Saturday, February 21, 2009

Twenty Authors (Part Two)

Twenty Authors (Part Two of Three of an Incidental Series)

Milorad Pavic
I put most authors on this list because they wrote multiple things which affected me. In the case of Pavic, I've only managed to get through one book. I've tried a couple of others-- Last Love on Constantinople and Landscape Painted with Tea, but neither of them grabbed me. The one that continually bores into my subconscious is The Dictionary of the Khazars.

It should be pretty obvious that I like the idea of meta-fiction-- though some of it I find a little too precious and self-aware. The best stuff has a device and plays it through straight. Italo Calvino's If on a Winter's Night a Traveler for example could easily end up being goofy. But he manages the trick of having a continuing narrative built from the pieces of disparate texts. In the end it is a kind of love story, a really classic tale built from very modern techniques and awareness.

The Dictionary of the Khazars has many stories running through it. It is literally, a dictionary or rather an encyclopedia of entries, broken into sources from three different faiths, that is supposed to be about a lost people. Somehow it manages to blend magic, love, dream-catching, deep history, murder mysteries, folklore, present affairs, and ten thousand other things together. I go back and reread it every couple of years. It is a book of wonders that you can enter into at any point. I'd love it if I could convey a fraction of that mad and tangled dream across to players in one of my games.

(The Dictionary of the Khazars)

Philip K. Dick
When we first started hearing about Blade Runner, the Griffon Bookstore was in its second location. We'd hang out there on the weekend, and occasionally go down the street to the Hallmark store to look at comics and sci-fi magazines. I remember reading an issue of Fangoria...or some other movie magazine that had shots of the film. It looked so cool...so different from anything else we'd seen in sci-fi and the title, “Blade Runner”...what the hell did that mean? Again, it just sounded cool.

Not all that long after I first heard about the movie, we were in an Osco Pharmacy when I saw they had a novelization of Blade Runner. I'd read some of the Alan Dean Foster adaptations like Krull, Outland and Alien...though I may be getting my timeline mixed up here. Anyway, I bought the book and went home to read it. It was, of course, not a novelization, but in fact the original Philip K. Dick novel Do Androids Dream of Electric Sheep?. I read it and loved it-- though I didn't get everything. It had such a weird and different approach to sci-fi-- like a strange domestic tragedy against the background of slightly dystopian world.

Of course then I saw the movie. And while I loved the movie, I was also disappointed. So much of what I'd enjoyed about the book had vanished. I remember trying to explain to my parents what the differences were, but I don't think they got it. Over the next couple of years I started picking up whatever PK Dick books I could find. DAW had a lot of them: The Three Stigmata of Palmer Eldritch, Maze of Death, Ubik and so on, but many of them were out of print or truly obscure. This could have been just after Dick passed away and so I imagine many of the rights were up in the air. Eventually they started to put together the collected short stories and reprint most of his stuff but it took some time.

How can I put this...reading his works in early high school was an absolute mindf*ck. His heroes are more often slightly worn-down everymen who usually lose, the plots vary from enigmatic to just plain absent, a bizarre sense of drug culture and perception permeates everything, and in nearly every book reality isn't what it seems. I'd say I love about half the books I've read of his...and mostly because despite the often lame writing I feel deep affection for the schlub characters. There are sci-fi plots and elements, but most of the time they're about people just trying to deal with the strangeness and madness of the world around them.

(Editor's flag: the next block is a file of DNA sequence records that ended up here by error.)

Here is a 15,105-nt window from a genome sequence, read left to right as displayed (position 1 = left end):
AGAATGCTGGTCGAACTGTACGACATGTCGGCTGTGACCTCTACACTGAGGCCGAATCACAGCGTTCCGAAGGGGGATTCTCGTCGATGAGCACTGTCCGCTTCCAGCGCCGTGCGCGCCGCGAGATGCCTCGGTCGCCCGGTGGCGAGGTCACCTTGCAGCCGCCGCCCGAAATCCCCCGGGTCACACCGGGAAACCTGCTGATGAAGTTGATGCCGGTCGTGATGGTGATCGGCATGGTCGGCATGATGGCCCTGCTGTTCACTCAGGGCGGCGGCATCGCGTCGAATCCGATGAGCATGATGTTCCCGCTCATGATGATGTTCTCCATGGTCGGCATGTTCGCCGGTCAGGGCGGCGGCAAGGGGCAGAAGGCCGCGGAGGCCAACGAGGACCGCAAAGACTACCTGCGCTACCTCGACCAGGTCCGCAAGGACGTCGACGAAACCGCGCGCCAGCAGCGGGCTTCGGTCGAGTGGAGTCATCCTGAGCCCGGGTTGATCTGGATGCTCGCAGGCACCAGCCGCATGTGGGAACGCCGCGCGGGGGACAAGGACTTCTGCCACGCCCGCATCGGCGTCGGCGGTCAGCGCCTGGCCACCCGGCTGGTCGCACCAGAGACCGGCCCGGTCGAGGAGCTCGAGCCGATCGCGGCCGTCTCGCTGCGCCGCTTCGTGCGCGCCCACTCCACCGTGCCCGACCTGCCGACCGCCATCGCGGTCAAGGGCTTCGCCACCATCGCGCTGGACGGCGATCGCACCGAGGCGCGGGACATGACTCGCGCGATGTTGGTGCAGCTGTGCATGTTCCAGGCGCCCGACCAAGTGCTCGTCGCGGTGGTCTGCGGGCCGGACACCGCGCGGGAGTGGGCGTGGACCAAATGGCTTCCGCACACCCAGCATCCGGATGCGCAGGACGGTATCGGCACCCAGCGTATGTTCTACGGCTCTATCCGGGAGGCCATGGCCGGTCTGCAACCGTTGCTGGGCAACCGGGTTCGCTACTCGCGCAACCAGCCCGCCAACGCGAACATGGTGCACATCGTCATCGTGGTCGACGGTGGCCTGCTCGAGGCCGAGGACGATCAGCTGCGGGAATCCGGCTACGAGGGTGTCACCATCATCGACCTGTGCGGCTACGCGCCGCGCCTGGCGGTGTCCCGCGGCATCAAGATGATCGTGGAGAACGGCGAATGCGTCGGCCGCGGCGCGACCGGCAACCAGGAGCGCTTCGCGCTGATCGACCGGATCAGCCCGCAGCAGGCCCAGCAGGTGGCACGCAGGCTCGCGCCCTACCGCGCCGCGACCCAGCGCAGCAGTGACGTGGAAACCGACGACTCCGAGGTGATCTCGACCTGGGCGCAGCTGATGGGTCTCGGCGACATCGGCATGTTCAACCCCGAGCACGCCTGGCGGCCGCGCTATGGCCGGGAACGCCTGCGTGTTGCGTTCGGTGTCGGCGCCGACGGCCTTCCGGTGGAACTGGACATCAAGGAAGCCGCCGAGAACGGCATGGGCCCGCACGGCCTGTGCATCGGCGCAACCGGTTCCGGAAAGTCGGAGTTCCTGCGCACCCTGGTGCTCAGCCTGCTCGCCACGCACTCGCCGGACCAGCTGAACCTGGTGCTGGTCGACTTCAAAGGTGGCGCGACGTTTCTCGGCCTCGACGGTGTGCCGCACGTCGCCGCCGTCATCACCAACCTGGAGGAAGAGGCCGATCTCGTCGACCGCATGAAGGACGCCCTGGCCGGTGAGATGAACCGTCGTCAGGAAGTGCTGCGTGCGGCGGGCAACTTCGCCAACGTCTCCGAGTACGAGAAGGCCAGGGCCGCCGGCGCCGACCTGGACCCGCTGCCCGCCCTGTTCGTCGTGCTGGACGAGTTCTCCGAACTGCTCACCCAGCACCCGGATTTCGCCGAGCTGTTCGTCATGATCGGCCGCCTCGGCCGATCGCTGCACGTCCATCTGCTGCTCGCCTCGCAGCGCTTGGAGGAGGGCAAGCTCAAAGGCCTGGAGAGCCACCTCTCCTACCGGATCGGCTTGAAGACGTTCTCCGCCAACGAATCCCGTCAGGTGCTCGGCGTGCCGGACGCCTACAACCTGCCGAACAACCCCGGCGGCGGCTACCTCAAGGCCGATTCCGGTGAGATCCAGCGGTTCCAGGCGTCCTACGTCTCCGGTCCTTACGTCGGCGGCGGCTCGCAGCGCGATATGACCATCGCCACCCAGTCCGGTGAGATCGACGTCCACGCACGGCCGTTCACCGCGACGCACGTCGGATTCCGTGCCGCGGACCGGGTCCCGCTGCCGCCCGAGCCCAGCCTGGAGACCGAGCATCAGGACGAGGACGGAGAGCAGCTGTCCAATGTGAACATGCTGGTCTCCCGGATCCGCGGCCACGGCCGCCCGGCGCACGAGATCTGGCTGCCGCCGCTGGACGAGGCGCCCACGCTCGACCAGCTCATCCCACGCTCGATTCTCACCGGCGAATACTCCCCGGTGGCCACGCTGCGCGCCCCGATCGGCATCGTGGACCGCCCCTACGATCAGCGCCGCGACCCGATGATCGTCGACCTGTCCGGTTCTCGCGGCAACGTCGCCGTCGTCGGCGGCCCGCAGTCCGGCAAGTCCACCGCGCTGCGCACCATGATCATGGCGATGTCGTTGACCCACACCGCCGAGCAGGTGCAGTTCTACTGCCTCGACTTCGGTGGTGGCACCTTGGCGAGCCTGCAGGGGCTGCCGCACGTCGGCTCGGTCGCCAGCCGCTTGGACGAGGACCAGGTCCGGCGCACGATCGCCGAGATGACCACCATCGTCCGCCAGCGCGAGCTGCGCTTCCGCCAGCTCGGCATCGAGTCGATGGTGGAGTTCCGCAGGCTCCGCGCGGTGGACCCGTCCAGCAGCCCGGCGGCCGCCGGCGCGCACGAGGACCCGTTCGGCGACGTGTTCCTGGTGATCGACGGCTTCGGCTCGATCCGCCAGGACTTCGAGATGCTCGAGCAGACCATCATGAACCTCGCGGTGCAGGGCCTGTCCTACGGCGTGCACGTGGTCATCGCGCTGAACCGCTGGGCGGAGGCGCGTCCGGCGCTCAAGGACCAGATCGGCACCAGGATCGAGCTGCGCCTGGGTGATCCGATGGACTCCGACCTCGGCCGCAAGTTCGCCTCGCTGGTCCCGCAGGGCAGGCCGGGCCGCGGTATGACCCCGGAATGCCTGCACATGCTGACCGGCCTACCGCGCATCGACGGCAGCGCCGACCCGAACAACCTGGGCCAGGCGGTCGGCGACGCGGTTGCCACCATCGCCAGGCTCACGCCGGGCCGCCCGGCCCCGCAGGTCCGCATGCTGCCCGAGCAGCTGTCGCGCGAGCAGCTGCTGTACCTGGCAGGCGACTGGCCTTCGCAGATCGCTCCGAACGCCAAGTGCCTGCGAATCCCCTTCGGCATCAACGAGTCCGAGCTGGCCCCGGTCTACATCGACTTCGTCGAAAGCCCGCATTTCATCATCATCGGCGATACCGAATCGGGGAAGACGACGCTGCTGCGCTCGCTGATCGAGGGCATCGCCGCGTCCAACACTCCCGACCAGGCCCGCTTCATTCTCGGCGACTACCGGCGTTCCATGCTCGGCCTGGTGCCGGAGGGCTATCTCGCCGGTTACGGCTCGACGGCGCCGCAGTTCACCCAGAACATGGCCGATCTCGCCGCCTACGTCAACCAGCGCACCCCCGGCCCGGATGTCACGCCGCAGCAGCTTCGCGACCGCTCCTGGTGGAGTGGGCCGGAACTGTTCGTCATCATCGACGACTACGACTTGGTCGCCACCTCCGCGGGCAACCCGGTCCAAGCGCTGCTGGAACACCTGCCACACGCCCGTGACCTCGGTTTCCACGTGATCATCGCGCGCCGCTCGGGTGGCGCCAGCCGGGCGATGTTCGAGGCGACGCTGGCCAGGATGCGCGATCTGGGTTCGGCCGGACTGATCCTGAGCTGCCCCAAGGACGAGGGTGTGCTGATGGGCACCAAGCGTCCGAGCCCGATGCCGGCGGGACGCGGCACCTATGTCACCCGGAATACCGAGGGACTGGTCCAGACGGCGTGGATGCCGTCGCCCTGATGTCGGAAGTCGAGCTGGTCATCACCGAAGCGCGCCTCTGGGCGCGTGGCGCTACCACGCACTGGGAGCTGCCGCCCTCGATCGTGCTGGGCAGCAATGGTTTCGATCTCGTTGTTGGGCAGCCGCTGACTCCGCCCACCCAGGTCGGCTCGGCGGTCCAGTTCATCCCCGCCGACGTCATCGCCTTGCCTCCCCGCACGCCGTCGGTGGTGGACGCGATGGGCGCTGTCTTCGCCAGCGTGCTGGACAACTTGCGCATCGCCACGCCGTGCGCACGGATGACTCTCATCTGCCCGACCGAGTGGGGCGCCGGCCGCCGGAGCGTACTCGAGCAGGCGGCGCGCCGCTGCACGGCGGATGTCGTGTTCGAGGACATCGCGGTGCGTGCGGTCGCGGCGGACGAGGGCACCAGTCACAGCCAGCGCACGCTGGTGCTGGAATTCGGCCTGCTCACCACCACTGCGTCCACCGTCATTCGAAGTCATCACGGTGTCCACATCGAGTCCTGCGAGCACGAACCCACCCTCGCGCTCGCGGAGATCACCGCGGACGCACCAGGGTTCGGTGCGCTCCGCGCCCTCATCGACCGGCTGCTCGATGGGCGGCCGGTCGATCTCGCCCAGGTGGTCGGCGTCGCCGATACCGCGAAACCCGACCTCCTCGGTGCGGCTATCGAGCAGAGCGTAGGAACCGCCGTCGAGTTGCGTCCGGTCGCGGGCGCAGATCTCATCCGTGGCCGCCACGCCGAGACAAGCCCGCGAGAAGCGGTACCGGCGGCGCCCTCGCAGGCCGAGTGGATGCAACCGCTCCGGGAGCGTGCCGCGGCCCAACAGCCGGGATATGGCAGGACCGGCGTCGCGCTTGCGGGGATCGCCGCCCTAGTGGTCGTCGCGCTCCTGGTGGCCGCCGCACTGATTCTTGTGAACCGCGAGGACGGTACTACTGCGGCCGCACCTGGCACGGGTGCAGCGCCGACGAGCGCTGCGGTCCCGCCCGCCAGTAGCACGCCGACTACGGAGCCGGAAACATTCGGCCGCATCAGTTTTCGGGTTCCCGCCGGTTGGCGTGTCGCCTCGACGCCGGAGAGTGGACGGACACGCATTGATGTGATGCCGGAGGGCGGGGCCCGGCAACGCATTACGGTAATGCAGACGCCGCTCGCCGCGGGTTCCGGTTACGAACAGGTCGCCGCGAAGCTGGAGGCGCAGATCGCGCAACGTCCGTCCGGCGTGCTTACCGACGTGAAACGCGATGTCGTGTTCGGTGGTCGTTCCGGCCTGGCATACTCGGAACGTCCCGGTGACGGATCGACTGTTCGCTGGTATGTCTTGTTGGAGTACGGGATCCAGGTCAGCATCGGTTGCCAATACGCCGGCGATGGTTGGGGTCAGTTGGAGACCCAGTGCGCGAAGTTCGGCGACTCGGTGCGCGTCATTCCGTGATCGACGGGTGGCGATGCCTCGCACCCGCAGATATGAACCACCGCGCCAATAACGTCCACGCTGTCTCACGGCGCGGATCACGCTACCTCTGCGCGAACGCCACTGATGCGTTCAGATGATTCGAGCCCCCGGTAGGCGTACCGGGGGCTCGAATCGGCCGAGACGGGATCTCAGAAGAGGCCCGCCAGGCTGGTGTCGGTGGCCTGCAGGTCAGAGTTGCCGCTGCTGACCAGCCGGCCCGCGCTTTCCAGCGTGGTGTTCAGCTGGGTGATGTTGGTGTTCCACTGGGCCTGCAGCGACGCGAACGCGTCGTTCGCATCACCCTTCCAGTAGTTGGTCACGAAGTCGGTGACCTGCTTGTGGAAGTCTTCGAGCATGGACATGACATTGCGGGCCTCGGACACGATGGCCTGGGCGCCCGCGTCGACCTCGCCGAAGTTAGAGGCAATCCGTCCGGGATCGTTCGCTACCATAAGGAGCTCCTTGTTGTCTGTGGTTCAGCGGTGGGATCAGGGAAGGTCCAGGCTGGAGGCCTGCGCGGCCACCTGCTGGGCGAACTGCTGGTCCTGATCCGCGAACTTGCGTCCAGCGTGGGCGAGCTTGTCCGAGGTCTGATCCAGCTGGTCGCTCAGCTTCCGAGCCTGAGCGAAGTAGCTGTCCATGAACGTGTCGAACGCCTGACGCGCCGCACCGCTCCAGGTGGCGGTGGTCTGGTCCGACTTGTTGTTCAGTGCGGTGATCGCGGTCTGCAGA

(We Can Build You, Flow My Tears the Policeman Said)

Clark Ashton Smith
I went through my Lovecraft phase pretty early. When I was in grade school they had these wonderfully awful editions of the Lovecraft books with matching dark covers and a single twisted visage on each one. I remember my sister telling me not to read them. I'd seen the weird treatment of the Lovercaft Mythos in the first Deities and Demigods for TSR (before they got sued to remove them). Then Chaosium came out with the Call of Cthulhu rpg which my sister brought a copy of home. Eventually I snuck one of the books from a friend and read it and got absolutely terrified. I remembered confessing I'd read it to my bewildered Mom and Dad one Sunday morning. Their reaction told me that I was probably a little oversensitive, and despite what Cat had said it likely wasn't illegal for someone my age to be reading them.

Eventually I figured out that there were the Lovecraft stories and then there was everything else: Howard, Dereleth, deCamp and all the others. Some bastardized, some borrowed and others just kind of fell in the same circles. That's how I found Manley Wade Wellman, when they tried to tie his Silver John stories in with that. I also came across Clark Ashton Smith, but only a little. Eventually I'd realized that I'd seen something of Smith's earlier-- in another bastardized version. One of the earliest AD&D modules was Castle Amber-- a very strange thing that seemed more Edgar Alan Poe than anything. It turned out they had stolen a great deal from Smith for this.

Over time I managed to track down and read a bunch of his weird tales. They owe more to Lord Dunsany than anything else. They're strange and fantastic tales, more mythic and poetic than anything else. They don't have quite the overwriting that HPL does and his use of language actually carries something across rather than obscuring. I love these stories and go back to reread them again whenever fantasy fiction starts to seem drab and boring to me.

(Zothique, Xiccarph)

Harlan Ellison